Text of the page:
You’ve previously done research on UV radiation causing mutations that contribute to melanoma. What are some daytime hours that have the highest risk of damaging UV radiation and sun exposure?

CL: This depends. The lighter the skin, the more sensitive to sunburn and/or skin damage by UV rays. Human skin pigmentation is an evolutionary adaptation to UV radiation. Fair skinned people may easily burn within 20 minutes of exposure to direct sunlight, thus wearing a broad-spectrum sunscreen is always encouraged. Certainly, you also want to have a strong genetic sunscreen system as noted before.

What future directions will you take your work?

CL: Our ultimate goal is to make melanoma a curable disease. The current challenge is that we still have more than 50% of melanoma patients who are not responsive to any treatment. We need to solve this puzzle. We also need to figure out what’s the right therapy to be used for the right patient at the right time. Why does therapy work in some patients, but not others? We believe that prevention is the most effective treatment of melanoma. Thus, identifying a new biomarker for early detection is equally important and urgent. All these challenges depend on a deeper understanding of the biology of melanoma as a cancer, and the biology of melanoma interaction with the human body as a system.

Dr. Herlyn, why is building the cancer research talent at Wistar important (eg. Dr. Chengyu Liang joining the Cancer Center)?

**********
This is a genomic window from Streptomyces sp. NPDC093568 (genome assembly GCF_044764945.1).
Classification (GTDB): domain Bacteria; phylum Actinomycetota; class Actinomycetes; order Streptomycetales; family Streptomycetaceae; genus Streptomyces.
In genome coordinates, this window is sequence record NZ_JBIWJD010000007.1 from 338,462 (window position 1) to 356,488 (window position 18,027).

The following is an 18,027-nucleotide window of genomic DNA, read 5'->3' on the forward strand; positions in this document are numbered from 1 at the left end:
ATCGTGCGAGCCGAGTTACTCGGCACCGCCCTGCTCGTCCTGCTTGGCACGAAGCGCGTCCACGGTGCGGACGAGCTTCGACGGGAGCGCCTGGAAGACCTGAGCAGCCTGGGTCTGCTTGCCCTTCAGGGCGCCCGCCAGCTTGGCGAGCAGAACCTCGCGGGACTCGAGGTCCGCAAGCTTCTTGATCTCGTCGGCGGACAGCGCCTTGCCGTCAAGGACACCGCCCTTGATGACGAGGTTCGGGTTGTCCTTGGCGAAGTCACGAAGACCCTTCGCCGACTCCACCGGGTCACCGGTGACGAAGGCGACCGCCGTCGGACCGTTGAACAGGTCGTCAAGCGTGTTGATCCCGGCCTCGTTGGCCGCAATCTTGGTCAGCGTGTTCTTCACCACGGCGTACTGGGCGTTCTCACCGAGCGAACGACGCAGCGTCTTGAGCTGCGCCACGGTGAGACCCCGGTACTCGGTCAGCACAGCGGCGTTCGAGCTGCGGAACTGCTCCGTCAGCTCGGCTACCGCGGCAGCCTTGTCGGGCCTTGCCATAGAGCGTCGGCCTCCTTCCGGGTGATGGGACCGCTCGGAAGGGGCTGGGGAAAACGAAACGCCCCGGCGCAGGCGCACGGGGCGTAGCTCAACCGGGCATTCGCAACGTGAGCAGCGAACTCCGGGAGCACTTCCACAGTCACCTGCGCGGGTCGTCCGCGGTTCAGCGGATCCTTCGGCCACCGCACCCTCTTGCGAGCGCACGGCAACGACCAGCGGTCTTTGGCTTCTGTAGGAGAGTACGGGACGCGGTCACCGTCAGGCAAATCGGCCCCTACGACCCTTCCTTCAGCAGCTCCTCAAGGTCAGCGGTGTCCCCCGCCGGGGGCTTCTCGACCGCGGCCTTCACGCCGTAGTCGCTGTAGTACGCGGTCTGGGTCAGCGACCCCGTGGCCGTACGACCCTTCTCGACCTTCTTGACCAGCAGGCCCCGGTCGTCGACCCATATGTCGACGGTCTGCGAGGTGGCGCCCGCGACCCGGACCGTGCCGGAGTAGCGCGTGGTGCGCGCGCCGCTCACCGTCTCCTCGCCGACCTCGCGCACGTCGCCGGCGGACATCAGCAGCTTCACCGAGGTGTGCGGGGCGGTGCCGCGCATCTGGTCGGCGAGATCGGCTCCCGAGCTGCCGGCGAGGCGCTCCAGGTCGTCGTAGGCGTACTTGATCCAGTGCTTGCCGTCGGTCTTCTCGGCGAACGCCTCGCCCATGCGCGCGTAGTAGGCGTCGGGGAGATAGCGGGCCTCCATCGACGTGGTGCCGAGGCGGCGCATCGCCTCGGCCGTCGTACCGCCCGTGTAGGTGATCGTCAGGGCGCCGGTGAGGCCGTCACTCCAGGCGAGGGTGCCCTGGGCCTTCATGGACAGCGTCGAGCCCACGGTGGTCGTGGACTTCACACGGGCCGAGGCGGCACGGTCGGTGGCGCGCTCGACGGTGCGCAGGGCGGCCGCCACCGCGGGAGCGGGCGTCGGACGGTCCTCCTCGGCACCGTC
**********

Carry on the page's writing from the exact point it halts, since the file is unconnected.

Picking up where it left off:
Dr. Meenhard Herlyn: Every research field needs a critical mass of researchers, both junior and senior. Any institution needs ‘new blood’, meaning investigators who may have experience, knowledge, and connections in the critical field. Dr. Liang brings important expertise not only to Wistar but the entire larger field here and beyond. Her work on DNA damage and repair fills an important gap for us.

What would you like to see for the future of melanoma research at Wistar?

MH: Melanoma has been a major focus for research at Wistar. We have developed a strong outreach program in which we collaborate not only with our colleagues at Penn but also with numerous national and international research laboratories. Melanoma research at Wistar should remain multi-disciplinary. Our strong biology is the foundation and platform for collaborations that ensure continuing progress. Melanoma investigators should incorporate cutting edge technologies and strategies. We have developed strong ties to our clinical colleagues, and we expect that in the future these ties will strengthen as our research more and more directly benefits patients. Thus, we not only translate research from bedside-to-bench but also from bench-to-bedside.